Formal Greetings: Always give a formal acknowledgment of another team member’s presence, regardless of that person’s rank. Starting an interaction with greetings is a way of establishing rapport with new acquaintances and maintaining rapport with old ones. A “Good Morning/Afternoon/Evening” is an excellent way to both initiate and maintain a positive relationship with a co-worker, client, or business partner.

In the same vein, greetings are best followed by expression of sincere interest in the person that you saw or met. For example, you can reply to an exchange of Good morning with “How do you do?” or “How are you doing today?”

When used as a greeting, questions like “How do you do?” are not meant to be answered in great detail. You can consider them as a polite way people can get abreast of what it going on in people’s lives. An appropriate reply can be as short as “I am doing very well. My son graduated from high school yesterday and the family is very thrilled. How about you? How are things at your end?” You and your fellow team member can always schedule a longer chat at a more appropriate time.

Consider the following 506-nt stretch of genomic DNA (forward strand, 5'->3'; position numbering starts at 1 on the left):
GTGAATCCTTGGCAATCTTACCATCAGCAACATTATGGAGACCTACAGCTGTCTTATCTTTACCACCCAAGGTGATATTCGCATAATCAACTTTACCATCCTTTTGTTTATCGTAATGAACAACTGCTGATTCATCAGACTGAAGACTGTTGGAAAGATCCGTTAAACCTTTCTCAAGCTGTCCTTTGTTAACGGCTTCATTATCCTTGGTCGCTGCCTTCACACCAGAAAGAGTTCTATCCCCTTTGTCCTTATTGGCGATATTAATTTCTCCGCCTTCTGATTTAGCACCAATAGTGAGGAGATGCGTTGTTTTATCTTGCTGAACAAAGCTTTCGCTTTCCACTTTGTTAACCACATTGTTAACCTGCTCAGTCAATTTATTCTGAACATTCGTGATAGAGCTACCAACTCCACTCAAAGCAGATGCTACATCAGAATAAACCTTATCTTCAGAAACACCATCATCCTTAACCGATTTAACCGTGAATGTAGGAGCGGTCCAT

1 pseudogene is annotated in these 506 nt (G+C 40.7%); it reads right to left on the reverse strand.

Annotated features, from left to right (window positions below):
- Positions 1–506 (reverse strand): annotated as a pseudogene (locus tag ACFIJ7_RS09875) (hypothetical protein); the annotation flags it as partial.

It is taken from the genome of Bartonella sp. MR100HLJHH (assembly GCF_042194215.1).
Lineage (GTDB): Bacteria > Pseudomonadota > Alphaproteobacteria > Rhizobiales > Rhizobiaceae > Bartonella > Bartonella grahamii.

Informal Greetings: Informal greetings can also be a great way of developing civility in a workplace. If familiarity is already established among team members, or when expressly invited to, informal greetings can set up positive working relationships in a team. The use of “hi” and “hello” can put team members more at ease with each other, and set the foundation for social awareness.

Nonverbal greetings such as smiles, taps on the back, a handshake, a high five are also ways to develop civility within the team. Note though that it is not recommended to assume any familiarity unless expressly invited to.

Other etiquette rules worth considering when it comes to greeting:

  • Give greetings the attention that they deserve. Saying good morning to an entering team member while you remain busily sorting folders on your desk can actually come across as uncivil instead of civil behavior. Instead, pause whatever it is you’re doing, even for a few seconds, to offer your pleasantries. Establish eye contact; stand up when greeting a superior or a client, even step from behind your desk to offer a handshake if necessary. Make the other person feel that you’re greeting them because you want to, not because you have to.